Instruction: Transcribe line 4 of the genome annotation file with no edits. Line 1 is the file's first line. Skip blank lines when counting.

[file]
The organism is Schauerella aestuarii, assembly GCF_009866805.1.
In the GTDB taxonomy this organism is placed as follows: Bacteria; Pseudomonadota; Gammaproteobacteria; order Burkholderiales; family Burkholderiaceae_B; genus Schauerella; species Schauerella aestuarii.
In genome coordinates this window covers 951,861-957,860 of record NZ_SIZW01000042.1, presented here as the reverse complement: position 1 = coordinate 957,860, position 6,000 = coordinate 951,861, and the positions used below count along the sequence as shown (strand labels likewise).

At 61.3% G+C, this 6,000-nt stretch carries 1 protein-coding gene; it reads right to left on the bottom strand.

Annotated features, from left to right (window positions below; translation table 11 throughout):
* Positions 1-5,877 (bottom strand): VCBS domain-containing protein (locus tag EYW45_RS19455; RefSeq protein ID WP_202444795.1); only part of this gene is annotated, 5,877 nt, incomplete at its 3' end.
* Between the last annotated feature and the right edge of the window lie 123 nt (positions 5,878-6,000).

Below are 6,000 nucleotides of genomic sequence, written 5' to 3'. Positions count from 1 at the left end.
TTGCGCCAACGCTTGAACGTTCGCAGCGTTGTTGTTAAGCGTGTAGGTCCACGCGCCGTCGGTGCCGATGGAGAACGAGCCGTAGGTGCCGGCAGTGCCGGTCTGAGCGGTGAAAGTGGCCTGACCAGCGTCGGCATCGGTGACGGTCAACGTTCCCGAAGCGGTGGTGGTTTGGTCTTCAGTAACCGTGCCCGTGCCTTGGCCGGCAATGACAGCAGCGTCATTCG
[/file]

At 61.3% G+C, this 6,000-nt stretch carries 1 protein-coding gene; it reads right to left on the bottom strand.